Main Article Content
The article provides an overview of corpus approaches to researching linguistic practices for dealing with ignorance and uncertainty. Uncertainty and ignorance are first and foremost epistemological or socio-psychological categories rather than linguistic ones. But they can be applied to a corpus linguistic setting. Based on a presentation of the central terms and their relevance for digital corpus research, this paper exemplifies proposals for operationalisations using a corpus of political science texts from the field of International Relations (DIReC). It gives an overview of various methods of researching ignorance and uncertainty in academic discourse, focusing on lexicon-based, annotation-based and pattern-search-based approaches as well as combinations thereof. The structure of the explanations reflects a central conflict of aims: On the one hand, corpus-based research on ignorance and uncertainty requires a precise, interpretive approach to the contextual meaning and epistemic function of each individual piece of evidence. On the other hand, it seems advantageous to investigate the largest possible corpora for reasons of reliability. The final section presents an application sketch that addresses and exemplifies several methodological problems. It compares uncertainty markers in political science discourse as found in the DIReC corpus with those in conspiracy theories, drawing on the LOCO corpus and journalistic discourse represented in a reference corpus of US newspapers.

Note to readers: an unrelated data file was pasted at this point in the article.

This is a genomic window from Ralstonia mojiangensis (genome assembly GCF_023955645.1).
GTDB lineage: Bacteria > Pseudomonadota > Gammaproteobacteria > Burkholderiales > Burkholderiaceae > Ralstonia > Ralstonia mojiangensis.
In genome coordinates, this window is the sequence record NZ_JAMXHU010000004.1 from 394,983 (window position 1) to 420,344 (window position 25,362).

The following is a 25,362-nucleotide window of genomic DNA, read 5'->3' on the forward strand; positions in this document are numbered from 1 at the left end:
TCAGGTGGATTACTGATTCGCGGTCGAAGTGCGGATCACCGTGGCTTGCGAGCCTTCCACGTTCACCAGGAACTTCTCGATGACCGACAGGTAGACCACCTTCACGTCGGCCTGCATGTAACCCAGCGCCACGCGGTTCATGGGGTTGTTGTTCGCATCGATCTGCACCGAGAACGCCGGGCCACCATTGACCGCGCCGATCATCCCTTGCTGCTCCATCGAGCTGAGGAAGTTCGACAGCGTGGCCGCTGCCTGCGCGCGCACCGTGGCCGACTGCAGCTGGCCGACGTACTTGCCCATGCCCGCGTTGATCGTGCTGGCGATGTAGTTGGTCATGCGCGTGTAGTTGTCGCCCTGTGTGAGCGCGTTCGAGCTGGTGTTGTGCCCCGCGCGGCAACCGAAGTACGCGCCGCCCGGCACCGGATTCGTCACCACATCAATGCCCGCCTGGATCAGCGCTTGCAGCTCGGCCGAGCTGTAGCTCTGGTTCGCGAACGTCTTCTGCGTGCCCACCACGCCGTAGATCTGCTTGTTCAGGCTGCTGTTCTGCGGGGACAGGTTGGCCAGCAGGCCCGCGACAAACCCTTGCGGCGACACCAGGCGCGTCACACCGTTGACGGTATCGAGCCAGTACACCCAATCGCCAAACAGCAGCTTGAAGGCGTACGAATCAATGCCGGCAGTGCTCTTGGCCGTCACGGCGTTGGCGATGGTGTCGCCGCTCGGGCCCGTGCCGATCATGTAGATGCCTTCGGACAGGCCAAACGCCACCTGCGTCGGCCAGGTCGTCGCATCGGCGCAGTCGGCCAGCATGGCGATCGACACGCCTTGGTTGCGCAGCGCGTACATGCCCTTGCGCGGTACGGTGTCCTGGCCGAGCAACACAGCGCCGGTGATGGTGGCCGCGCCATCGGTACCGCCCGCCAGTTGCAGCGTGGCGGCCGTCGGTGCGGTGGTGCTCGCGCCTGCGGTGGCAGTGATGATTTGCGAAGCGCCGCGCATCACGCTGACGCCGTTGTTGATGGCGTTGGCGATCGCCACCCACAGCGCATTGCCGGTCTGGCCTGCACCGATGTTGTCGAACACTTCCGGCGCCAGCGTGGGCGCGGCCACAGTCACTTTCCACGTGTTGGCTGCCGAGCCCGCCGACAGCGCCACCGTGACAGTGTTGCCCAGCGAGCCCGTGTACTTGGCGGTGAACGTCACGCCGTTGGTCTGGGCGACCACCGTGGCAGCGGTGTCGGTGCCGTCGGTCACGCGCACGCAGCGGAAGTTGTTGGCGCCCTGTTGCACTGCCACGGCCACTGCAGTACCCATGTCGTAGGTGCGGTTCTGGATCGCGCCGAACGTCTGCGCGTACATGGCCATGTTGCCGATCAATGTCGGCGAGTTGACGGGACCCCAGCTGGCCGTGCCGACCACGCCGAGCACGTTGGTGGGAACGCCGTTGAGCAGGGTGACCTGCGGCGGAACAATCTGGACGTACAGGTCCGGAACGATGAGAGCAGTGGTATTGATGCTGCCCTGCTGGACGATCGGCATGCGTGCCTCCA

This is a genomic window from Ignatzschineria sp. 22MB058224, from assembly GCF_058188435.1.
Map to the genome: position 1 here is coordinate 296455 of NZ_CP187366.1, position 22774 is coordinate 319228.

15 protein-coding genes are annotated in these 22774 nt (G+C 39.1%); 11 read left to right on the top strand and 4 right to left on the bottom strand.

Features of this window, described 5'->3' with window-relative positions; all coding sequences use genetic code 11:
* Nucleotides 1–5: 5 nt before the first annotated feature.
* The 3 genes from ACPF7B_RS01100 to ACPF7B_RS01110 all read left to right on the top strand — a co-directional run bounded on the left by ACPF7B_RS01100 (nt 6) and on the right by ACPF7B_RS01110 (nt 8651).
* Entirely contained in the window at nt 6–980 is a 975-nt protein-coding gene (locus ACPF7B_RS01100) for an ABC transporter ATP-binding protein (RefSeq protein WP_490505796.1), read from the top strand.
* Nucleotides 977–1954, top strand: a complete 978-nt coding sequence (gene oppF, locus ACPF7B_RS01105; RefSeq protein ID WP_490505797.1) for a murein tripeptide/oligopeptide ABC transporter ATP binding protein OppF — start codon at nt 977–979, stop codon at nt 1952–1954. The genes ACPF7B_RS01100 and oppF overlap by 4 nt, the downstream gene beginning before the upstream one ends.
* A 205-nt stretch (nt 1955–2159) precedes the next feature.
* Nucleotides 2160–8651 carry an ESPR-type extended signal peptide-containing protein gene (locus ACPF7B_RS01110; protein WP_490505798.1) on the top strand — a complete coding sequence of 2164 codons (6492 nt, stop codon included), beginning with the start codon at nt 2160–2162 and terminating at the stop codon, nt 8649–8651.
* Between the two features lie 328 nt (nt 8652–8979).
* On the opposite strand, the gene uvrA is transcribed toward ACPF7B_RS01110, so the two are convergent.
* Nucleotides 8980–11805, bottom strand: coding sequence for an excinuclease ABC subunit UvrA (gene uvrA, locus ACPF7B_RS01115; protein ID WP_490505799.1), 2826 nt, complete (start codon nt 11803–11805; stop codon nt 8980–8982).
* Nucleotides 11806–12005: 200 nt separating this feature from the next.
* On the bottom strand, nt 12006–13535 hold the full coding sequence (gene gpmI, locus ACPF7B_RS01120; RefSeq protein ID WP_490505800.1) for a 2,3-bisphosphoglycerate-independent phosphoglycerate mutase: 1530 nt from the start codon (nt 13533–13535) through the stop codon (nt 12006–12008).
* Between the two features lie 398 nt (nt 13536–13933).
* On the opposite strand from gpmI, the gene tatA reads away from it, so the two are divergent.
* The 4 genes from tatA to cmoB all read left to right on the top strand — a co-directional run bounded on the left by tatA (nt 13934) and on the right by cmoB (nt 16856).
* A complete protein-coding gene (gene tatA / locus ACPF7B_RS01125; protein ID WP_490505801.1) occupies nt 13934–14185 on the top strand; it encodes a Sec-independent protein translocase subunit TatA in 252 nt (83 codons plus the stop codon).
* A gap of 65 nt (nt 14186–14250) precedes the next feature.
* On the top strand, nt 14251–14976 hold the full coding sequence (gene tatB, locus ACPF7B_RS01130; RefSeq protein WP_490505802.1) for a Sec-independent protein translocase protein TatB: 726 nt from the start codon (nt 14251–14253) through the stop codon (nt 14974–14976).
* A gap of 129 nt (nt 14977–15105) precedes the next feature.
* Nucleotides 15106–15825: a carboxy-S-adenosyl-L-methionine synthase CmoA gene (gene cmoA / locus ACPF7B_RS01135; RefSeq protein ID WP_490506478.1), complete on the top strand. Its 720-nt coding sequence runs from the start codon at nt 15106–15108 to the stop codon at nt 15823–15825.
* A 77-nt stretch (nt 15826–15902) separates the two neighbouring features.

How to Cite
annotation by query, computer linguistics, corpus linguistics, ignorance, machine learning, operationalisation, uncertainty